Aug. 9, 2015
By: Katie Egan


June came and went and Michelle Hudson didn’t hear about any type of event for lesbian, gay, bisexual, transgender pride month.

After launching an inaugural community pride picnic last year, the Pride Center of SWFL wasn’t able to sponsor the second annual event so Hudson, owner of, stepped in.

“I thought that was a great opportunity to pick it up and just have a big celebration where the community could come together,” she said.

She wanted to keep the 11 a.m.-3 p.m. Sunday picnic at Lakes Regional Park as close as possible to the historic June 26 Supreme Court ruling that made same-sex marriage legal in all 50 states.

“This is just as fast as we could kind of get it together,” she said. “The whole idea was to support the Supreme Court ruling on same-sex marriage, other victories we’ve had, but then to remind people that there’s still a long way to go.”

Last year, 100 people came out to the South Fort Myers park pavilion — LGBT and otherwise. This year, Hudson said about 150 attended.

Lori Lamaritata, 50, attended the event last year and this year.

“It’s wonderful to see the youth — how they take over the community and events,” the Bonita Springs resident said, adding it’s harder when you get older because you have other responsibilities, like a full-time job.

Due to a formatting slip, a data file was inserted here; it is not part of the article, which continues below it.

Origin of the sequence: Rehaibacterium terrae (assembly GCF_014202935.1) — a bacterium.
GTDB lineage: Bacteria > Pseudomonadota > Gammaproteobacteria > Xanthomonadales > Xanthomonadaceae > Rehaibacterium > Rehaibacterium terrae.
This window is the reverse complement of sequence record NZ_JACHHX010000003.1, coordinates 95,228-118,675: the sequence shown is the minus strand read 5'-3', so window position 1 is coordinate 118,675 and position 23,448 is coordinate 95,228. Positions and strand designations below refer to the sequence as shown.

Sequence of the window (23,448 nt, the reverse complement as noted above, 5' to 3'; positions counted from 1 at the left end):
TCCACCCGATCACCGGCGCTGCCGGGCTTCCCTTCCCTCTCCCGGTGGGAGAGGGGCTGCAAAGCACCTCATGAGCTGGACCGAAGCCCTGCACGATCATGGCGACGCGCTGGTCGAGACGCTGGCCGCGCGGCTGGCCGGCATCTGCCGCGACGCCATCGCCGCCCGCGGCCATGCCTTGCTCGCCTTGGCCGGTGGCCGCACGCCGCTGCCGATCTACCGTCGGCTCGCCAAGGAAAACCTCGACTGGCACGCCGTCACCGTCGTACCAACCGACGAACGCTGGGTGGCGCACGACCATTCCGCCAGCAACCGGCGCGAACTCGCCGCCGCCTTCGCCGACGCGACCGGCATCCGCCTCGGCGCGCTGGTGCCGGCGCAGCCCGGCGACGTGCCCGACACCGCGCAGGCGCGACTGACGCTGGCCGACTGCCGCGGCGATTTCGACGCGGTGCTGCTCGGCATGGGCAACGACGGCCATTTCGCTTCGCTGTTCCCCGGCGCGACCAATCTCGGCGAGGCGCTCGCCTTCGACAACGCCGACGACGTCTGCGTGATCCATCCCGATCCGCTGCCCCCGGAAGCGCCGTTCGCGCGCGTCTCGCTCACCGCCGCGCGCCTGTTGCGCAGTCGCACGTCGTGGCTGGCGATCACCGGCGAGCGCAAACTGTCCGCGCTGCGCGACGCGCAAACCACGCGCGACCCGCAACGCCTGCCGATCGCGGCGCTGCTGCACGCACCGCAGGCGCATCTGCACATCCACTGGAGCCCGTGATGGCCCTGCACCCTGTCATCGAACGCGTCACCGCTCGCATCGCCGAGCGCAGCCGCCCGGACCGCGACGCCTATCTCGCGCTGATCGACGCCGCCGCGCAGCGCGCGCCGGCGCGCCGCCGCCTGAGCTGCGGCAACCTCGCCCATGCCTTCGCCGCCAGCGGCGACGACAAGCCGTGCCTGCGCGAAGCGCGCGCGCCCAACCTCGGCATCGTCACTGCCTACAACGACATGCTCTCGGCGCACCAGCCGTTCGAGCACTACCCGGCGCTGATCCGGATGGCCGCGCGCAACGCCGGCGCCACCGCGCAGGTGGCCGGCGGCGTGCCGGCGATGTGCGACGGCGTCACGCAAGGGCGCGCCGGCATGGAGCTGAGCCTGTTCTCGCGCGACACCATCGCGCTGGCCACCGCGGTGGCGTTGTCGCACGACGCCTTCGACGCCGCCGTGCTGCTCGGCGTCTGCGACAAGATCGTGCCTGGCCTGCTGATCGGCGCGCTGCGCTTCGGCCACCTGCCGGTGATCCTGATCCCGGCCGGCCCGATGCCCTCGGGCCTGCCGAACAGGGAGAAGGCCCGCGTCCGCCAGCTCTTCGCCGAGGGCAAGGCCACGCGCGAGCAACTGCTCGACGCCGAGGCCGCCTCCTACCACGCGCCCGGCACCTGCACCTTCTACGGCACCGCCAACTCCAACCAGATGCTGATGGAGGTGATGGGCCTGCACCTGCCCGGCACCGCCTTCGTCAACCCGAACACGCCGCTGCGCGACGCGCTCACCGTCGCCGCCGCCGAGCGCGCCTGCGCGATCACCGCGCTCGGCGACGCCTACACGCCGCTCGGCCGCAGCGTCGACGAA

“I think it’s just been too segmented within the LGBT community,” she said. “You’ve got the L. You’ve got the G, B. T and Q. The idea was to bring the L-G-B-T-Q-A together.”

A stands for allies.

At 1 p.m., guests stopped munching on their lasagna, grilled hot dogs and pizza to watch Hudson hand out three very special and impromptu awards: one to the youth advocate of the year; another to a collegiate counterpart and the final award to advocate of the year, Katherine Lowry.

Lowry is the founder of the Gender Equality Trust (GET) Network Foundation, a series of transgender support groups for youth and adults in Southwest Florida. She said her award wasn’t necessary, adding, “It’s the right thing to do, what I’m doing.”

Nicole Lamorte is the collegiate winner and past president of the Gay Straight Alliance at Florida SouthWestern State College.

“I didn’t expect to get the award. I was overwhelmed,” she said. She added it’s important to reach out, especially to youth.

“It’s good for the kids to know that people support them,” Lamorte said.

The youngest recipient, Emarie Wakefield, who won the youth advocate award, said it felt good knowing her hard work paid off.

The passionate and determined 9-year-old started a blog featuring her nickname, “Emmie Out Loud,” a year ago. She writes about things such as voting for representatives and urges readers to consider her future.

She aspires to be a Supreme Court justice, she said, because she wants to make the world a better place.

Click here for more by Katie Egan